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Release of a Poorly Soluble Drug from Hydrophobically Modified Poly (Acrylic Acid) in Simulated Intestinal Fluids.

Knöös P, Svensson AV, Ulvenlund S, Wahlgren M - PLoS ONE (2015)

Bottom Line: Addition of SDS to the tablets eliminated the differences and all tablets showed a slow linear release, which is of obvious relevance for robust drug delivery.Comparing the data from the release studies and the rheology experiment showed that the effects on the release from the different media could to a large extent be rationalised as a consequence of the interactions between the polymer and the surfactants in the media.However, the formulation used needs to be designed to give a faster release rate than the tablets currently investigated.

View Article: PubMed Central - PubMed

Affiliation: Department of Chemistry, Division of Physical Chemistry, Lund University, Lund, Sweden.

ABSTRACT
A large part of new pharmaceutical substances are characterized by a poor solubility and high hydrophobicity, which might lead to a difference in drug adsorption between fasted and fed patients. We have previously evaluated the release of hydrophobic drugs from tablets based on Pemulen TR2 and showed that the release can be manipulated by adding surfactants. Here we further evaluate the possibility to use Pemulen TR2 in controlled release tablet formulations containing a poorly soluble substance, griseofulvin. The release is evaluated in simulated intestinal media that model the fasted state (FaSSIF medium) or fed state (FeSSIF). The rheology of polymer gels is studied in separate experiments, in order to gain more information on possible interactions. The release of griseofulvin in tablets without surfactant varied greatly and the slowest release were observed in FeSSIF. Addition of SDS to the tablets eliminated the differences and all tablets showed a slow linear release, which is of obvious relevance for robust drug delivery. Comparing the data from the release studies and the rheology experiment showed that the effects on the release from the different media could to a large extent be rationalised as a consequence of the interactions between the polymer and the surfactants in the media. The study shows that Pemulen TR2 is a candidate for controlled release formulations in which addition of surfactant provides a way to eliminate food effects on the release profile. However, the formulation used needs to be designed to give a faster release rate than the tablets currently investigated.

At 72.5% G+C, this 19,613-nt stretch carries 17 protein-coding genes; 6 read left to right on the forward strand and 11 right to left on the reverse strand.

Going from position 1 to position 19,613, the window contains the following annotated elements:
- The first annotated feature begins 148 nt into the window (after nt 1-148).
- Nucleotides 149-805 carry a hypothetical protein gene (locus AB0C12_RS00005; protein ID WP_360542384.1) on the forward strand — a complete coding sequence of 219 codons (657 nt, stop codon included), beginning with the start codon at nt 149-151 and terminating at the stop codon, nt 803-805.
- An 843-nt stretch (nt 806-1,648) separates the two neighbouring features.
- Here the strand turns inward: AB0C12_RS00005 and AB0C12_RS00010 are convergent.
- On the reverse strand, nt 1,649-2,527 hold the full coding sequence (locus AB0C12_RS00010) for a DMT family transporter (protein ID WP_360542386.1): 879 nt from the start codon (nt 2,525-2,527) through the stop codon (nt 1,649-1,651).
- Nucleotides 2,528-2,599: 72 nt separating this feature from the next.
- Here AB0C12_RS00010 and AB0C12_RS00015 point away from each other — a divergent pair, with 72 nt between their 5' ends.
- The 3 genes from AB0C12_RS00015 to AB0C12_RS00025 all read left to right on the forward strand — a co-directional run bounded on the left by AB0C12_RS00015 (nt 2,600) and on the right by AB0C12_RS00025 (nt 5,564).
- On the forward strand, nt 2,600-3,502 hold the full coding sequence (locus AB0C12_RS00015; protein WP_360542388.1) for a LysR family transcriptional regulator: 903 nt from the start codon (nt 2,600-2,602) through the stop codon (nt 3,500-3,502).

No MeSH data available.


The measure elastic modulus (G’) at 0.2 Hz for homogeneous samples of polymer and lecithin, for 1 wt% Pemulen TR1 (filled square), TR2 (open squares).At lecithin concentrations above 5 mM the systems were not homogenous and were thus not subjected to further characterization. Carbopol, which lacks hydrophobes, formed heterogeneous samples at all concentrations with lecithin. The data points represent the mean values of three samples and error bars show the standard deviation (n = 3).
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pone.0140709.g004: The measure elastic modulus (G’) at 0.2 Hz for homogeneous samples of polymer and lecithin, for 1 wt% Pemulen TR1 (filled square), TR2 (open squares).At lecithin concentrations above 5 mM the systems were not homogenous and were thus not subjected to further characterization. Carbopol, which lacks hydrophobes, formed heterogeneous samples at all concentrations with lecithin. The data points represent the mean values of three samples and error bars show the standard deviation (n = 3).

Mentions: Mixtures with lecithin and Pemulen TR1 formed turbid, but macroscopically homogenous gels up to lecithin concentrations of ca. 5 mM. At higher concentrations, large, white lumps of lecithin were formed in the gel. The more hydrophobic material Pemulen TR2 formed a weakly turbid gel up to 5 mM lecithin. At higher concentrations, small white lumps could be observed in the gelatinous solution. The differences in turbidity may be correlated to a higher solubilising capacity of Pemulen TR2 towards lecithin where lecithin presumably was solubilised in the hydrophobic regions formed by association of the hydrophobes. In agreement with this idea, Carbopol 981 did not dissolve any lecithin and white lumps of lecithin were formed in the transparent gels already at low concentrations (1 mM). Rheological measurements were made on the homogenous samples containing lecithin and small amounts of lecithin improved the elastic properties of the HMPAA solutions in a similar manner as SDS and NaTC (Fig 4).